“The essence of a good image lies in its ability to capture a singular moment in time. Photographers need, therefore, to develop acute peripheral vision to avoid missing any such moments. When shooting an elephant herd, it might be difficult but it is very important to look away from your camera periodically and, using your peripheral vision, always be on the lookout for intimate moments — such as these two siblings enjoying a drink together.” Nikon D5, Nikon 500mm F4, F4 1/640th, ISO 800
4. Cooling off Zambezi River, Mana Pools National Park, Zimbabwe
“Elephants are awe-inspiring subjects and when we spotted this bull swimming in the Zambezi, I knew there was the possibility to create an extraordinary photograph. Lying down on the floor of the boat, I managed this eye-level portrait. My advice is to always remember that animals’ eyes are the most important feature, and only by focusing on them can you get your audience to really engage with your subject.” Nikon D4S, Nikon 80-400mm lens, F5.6 1/250th, ISO 800
5. The herd’s protection Amboseli National Park, Kenya
“This was a tough scene to shoot as every shot of the charging elephant herd was potentially going to be the same — except that there was one very brief instant where a baby elephant lost its footing and temporarily tripped. The mother turned her head to investigate while an aunt kept an eye out from behind. It was a special moment, one communicating the strong parental bonds of these intelligent creatures. Photographers are storytellers; more than just getting your camera settings right, you need to tell a story in a fraction of a second. This is ultimately the skill of our trade.” Nikon D3S, Nikon 80-400mm lens, F8 1/1000th, ISO 400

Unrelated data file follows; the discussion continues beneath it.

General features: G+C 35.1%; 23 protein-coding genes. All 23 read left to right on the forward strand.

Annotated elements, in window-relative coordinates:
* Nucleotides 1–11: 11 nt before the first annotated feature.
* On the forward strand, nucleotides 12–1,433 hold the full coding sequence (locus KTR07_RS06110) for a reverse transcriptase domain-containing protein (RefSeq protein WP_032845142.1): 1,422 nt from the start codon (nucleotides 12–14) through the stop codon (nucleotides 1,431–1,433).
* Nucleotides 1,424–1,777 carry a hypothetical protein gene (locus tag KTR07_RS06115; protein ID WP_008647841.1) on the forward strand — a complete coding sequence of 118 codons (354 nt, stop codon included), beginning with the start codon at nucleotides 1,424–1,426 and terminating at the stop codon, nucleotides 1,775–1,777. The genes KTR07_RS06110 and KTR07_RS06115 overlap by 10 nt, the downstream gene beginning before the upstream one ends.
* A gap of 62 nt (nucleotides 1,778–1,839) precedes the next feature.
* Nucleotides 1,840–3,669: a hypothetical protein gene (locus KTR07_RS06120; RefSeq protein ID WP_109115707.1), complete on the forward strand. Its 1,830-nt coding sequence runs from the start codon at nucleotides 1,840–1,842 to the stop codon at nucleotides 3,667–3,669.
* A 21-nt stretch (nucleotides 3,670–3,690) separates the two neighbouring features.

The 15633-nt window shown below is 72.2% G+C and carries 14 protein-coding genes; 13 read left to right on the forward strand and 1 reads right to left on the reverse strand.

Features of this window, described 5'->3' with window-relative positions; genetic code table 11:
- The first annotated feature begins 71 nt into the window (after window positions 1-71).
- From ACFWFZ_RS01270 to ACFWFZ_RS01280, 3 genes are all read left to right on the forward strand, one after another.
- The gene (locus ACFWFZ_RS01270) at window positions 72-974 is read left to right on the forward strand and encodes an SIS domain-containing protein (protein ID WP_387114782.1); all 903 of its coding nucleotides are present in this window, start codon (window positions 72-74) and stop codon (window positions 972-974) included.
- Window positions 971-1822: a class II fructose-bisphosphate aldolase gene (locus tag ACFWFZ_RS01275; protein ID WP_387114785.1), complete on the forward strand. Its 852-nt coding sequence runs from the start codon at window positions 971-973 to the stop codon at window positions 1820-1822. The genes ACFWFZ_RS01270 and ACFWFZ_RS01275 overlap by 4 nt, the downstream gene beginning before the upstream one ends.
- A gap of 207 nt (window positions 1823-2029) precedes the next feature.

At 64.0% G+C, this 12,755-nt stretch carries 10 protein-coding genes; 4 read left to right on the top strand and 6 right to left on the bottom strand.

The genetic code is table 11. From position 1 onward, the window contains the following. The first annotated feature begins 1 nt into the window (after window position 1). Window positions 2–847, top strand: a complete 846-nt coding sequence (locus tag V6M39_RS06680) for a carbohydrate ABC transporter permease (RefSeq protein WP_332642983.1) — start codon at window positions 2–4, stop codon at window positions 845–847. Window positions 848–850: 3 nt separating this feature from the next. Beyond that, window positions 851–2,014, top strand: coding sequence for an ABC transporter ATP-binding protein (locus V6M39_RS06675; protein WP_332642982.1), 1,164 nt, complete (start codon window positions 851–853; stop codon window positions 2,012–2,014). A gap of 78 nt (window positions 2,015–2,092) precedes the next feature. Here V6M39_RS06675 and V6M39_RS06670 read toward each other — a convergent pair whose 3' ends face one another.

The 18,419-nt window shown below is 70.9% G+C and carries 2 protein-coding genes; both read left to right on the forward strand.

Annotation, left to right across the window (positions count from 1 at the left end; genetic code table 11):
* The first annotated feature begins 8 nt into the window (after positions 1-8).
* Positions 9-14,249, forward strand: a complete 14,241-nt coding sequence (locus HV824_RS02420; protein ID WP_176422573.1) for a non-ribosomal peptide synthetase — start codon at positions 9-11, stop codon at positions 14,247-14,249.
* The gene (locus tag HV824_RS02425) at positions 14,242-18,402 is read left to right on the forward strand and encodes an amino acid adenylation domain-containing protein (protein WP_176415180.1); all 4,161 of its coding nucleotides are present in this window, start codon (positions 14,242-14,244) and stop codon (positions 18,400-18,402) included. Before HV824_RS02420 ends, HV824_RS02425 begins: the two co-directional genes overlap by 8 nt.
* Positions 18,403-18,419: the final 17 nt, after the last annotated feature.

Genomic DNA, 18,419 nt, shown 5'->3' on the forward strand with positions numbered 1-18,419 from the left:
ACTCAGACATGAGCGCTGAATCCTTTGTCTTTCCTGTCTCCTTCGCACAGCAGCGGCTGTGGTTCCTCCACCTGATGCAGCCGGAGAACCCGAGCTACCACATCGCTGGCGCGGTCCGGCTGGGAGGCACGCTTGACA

6. Serengeti sunset Serengeti National Park, Tanzania
“The one problem photographers experience is that our audience is never there when we create our imagery, so we need to help them understand more. To do this, we need to add scale to our photographs. For this shot, I wanted to capture an elephant in its habitat, which consisted of the great savannah. By stepping back and placing my subject in the bottom corner, I achieved my objective, so my suggestion to budding photographers is not to be scared of keeping your subject small in the frame.” Nikon D300, Nikon 80-400mm lens, F8 1/320th, ISO 200
7. Trunk stretch Lower Zambezi National Park, Zambia “Perspective is an important word in photographic vocabulary. The temptation is often to zoom in and fill the frame. For this project, however, I wanted to show that elephants, being a keystone species, are inextricably linked to their environment. I also needed to show them as the wild creatures that they are, living in Africa and not in a zoo. My tip, therefore, is to include the subject’s environment in the shot as often as possible.” Nikon D5, Nikon 500mm F4, F5.6 1/200th, ISO 200
8. Meet the photographer
Greg du Toit is a professional wildlife photographer and safari guide. He is also the author of two books: one entitled African Wildlife Exposed, a portfolio of his work in Africa, which contains a decade’s worth of imagery. The other is a how-to book for photographers, entitled Phototips: Getting it Right in Camera. Greg is not only a passionate photographer but also a passionate African who communicates his personal appreciation and awe for wild creatures through his work.